Heifer Selection Important to Livestock Management

Cattle producers make changes in livestock management practices

Published on: May 6, 2013

Adding quality heifers to a cattle operation can improve Missouri's beef industry according to a University of Missouri Extension livestock specialist.

One livestock management tool farmers are using to incorporate proven heifers is the Missouri Show-Me-Select (SMS) Beef Heifer Development Program. The program began in 1997 as a tool to improve the on-farm heifer development practices around the state. The program was the idea of Dr. Dave Patterson, University of Missouri Extension beef reproduction specialist.

According to Eldon Cole, a livestock specialist with University of Missouri Extension, Patterson had developed a similar effort in Kentucky.

"He saw the potential for improving Missouri's beef industry. Missouri has the reputation of being a seedstock state and the tested bull program has been highly successful since the 1960's," said Cole.

Livestock producers will have an opportunity to use the Show-Me-Select Beef Heifer Development Program during the next SMS sale in southwest Missouri.
Livestock producers will have an opportunity to use the Show-Me-Select Beef Heifer Development Program during the next SMS sale in southwest Missouri.

Spring sale

Livestock producers will have an opportunity to use this livestock management tool during the next SMS sale in southwest Missouri. The event will be at 7 p.m., May 17 at Joplin Regional Stockyards in Carthage. The sale already has 350 head consigned that will calve from early August through November. Over half of these heifers carry calves out of artificial insemination or AI service.

Heifers will be screened the day prior to the sale by graders from the Missouri Department of Agriculture and USDA. Heifers weighing less than 800 pounds, those with small frames, light muscling and poor temperaments will be removed from the sale.~~~PAGE_BREAK_HERE~~~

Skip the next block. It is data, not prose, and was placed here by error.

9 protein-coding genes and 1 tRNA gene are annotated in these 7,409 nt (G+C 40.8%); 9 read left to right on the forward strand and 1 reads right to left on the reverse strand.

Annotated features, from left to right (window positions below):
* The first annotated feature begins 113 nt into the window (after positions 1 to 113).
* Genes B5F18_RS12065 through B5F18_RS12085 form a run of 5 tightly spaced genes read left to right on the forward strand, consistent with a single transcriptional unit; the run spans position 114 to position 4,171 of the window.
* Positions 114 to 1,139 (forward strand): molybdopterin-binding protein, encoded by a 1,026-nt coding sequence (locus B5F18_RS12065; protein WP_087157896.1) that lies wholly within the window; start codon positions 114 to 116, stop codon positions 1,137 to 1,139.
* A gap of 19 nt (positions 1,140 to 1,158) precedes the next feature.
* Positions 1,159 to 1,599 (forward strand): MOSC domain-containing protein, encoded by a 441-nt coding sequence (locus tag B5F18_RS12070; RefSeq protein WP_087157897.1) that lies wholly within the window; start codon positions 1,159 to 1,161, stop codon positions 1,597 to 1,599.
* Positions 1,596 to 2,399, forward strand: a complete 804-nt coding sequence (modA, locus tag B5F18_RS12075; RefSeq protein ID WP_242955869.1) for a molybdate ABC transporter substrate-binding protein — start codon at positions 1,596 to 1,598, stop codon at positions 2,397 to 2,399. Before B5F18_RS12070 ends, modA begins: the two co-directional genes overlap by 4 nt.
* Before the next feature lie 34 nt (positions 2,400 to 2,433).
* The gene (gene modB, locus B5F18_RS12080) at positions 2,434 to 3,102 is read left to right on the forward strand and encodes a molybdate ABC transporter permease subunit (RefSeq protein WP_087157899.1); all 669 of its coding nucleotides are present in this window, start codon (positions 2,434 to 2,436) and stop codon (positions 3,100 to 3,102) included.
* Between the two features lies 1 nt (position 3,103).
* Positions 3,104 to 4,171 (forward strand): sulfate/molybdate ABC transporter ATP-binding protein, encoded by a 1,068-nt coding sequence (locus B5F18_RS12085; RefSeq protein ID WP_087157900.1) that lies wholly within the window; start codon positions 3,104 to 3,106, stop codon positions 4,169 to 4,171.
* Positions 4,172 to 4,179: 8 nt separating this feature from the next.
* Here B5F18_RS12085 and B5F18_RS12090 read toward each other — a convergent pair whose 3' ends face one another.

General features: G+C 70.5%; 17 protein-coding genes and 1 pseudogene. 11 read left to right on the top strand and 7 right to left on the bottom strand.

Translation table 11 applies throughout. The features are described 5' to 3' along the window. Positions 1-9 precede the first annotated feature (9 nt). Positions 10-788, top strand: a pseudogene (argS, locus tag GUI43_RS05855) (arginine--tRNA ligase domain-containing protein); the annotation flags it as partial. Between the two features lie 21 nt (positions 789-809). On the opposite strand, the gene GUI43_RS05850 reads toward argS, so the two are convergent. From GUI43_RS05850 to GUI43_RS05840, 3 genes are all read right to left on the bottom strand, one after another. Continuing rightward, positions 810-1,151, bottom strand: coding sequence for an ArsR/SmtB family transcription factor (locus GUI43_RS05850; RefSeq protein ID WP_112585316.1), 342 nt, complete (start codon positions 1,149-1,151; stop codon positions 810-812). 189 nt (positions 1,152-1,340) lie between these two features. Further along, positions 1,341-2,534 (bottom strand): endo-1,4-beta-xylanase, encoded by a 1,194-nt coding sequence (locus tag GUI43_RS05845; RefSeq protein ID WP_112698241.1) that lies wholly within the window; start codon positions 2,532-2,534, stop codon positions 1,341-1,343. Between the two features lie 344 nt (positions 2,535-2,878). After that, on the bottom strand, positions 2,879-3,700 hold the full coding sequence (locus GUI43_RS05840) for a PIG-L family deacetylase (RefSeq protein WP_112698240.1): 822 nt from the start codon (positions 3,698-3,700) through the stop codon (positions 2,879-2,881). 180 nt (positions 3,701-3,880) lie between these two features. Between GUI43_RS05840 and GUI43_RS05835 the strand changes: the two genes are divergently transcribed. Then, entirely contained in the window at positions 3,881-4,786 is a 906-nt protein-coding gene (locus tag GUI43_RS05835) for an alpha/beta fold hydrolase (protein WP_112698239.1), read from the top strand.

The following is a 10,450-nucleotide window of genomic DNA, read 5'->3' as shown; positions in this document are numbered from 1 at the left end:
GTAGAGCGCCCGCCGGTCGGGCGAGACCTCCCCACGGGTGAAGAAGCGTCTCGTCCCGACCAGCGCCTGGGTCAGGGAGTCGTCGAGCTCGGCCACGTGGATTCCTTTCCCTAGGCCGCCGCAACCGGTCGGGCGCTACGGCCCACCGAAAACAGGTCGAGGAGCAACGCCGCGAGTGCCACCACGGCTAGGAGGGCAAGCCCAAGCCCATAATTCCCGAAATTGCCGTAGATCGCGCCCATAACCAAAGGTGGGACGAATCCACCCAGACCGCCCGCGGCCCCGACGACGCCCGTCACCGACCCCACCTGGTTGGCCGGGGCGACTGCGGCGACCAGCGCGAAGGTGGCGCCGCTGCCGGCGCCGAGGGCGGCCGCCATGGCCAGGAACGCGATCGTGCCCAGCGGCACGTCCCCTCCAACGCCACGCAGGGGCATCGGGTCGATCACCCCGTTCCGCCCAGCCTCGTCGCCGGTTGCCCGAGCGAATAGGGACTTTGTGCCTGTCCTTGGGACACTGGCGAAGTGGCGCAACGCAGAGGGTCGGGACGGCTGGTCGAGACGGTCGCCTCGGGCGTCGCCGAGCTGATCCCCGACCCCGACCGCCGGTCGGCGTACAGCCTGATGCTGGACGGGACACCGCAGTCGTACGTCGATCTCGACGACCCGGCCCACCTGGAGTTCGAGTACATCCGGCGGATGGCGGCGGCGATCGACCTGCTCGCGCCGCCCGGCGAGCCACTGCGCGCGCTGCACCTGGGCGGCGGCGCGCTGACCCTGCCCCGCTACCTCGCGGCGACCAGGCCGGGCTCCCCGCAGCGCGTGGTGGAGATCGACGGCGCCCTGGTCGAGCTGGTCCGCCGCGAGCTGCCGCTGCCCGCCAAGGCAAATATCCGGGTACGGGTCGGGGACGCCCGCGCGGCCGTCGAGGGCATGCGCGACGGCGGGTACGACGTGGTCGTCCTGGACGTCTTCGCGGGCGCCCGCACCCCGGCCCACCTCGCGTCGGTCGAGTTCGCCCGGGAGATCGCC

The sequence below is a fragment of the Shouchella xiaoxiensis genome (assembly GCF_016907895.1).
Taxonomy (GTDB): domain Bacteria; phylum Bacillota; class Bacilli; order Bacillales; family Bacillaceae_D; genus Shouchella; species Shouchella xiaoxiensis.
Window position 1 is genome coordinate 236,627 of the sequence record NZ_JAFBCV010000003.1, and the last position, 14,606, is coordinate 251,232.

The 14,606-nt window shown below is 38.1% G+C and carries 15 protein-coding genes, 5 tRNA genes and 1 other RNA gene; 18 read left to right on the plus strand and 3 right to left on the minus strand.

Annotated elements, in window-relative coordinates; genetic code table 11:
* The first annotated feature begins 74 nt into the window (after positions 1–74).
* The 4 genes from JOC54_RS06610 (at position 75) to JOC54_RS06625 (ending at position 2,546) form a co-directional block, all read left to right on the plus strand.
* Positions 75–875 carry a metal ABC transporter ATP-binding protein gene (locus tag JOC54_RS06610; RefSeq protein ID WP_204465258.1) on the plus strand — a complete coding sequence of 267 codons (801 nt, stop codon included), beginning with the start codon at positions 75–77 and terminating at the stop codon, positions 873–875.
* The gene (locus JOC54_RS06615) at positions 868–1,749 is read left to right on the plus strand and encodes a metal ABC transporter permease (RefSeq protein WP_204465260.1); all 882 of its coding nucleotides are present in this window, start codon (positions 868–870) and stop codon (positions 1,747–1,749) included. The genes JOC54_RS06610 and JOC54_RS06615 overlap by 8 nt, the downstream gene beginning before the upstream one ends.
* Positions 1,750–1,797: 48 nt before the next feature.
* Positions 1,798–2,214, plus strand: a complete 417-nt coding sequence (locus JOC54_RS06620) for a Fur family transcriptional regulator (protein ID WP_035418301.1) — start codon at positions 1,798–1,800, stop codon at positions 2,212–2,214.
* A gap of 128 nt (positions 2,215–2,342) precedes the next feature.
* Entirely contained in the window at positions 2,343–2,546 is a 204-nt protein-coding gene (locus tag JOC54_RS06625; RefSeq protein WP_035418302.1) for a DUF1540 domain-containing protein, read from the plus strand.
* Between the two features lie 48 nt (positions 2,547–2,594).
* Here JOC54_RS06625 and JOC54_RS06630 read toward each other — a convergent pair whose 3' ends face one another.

The average number of heifers per draft will be four head with a range from one to 10 head. All heifers have been BVD-PI ear notch tested and found negative, as well as, vaccinated for brucellosis.

History of success

In addition to the use of nutritional, reproductive, genetic and health practices to improve heifer development, the SMS program provided an added bonus to their livestock management plans in terms of a marketing component. About one-third of the heifers that go through the various practices from weaning to third-stage pregnancy are offered for sale, either privately or at auction.

The first SMS sale was held in November 1997. At this inaugural sale, 175 bred heifers sold for an average of $864 per head. Since then, 27 sales have been held. According to Cole, the average price at the November 2012 sale was $1,974 per head.

"Sales have become a profitable, added-value market for consignors," said Cole.

Cole visited the farm of Philip Brooks near Exeter. Brooks was an early buyer of SMS heifers starting back in 1999.

"We went to one pasture and found four of his older SMS purchases. They still look sound and Philip says they've calved on-schedule every year," Cole said. He adds that Brooks has seen the merits of this livestock management program and now is developing 10 heifers to be in the November 2014 sale.

More information

Catalogs for the spring sale may be obtained from University of Missouri Extension offices or accessed online. Video of a portion of the heifers may be viewed closer to sale day at the Joplin Regional Stockyards website. Phone contacts maybe made at 417-466-3102.

Source: University of Missouri Extension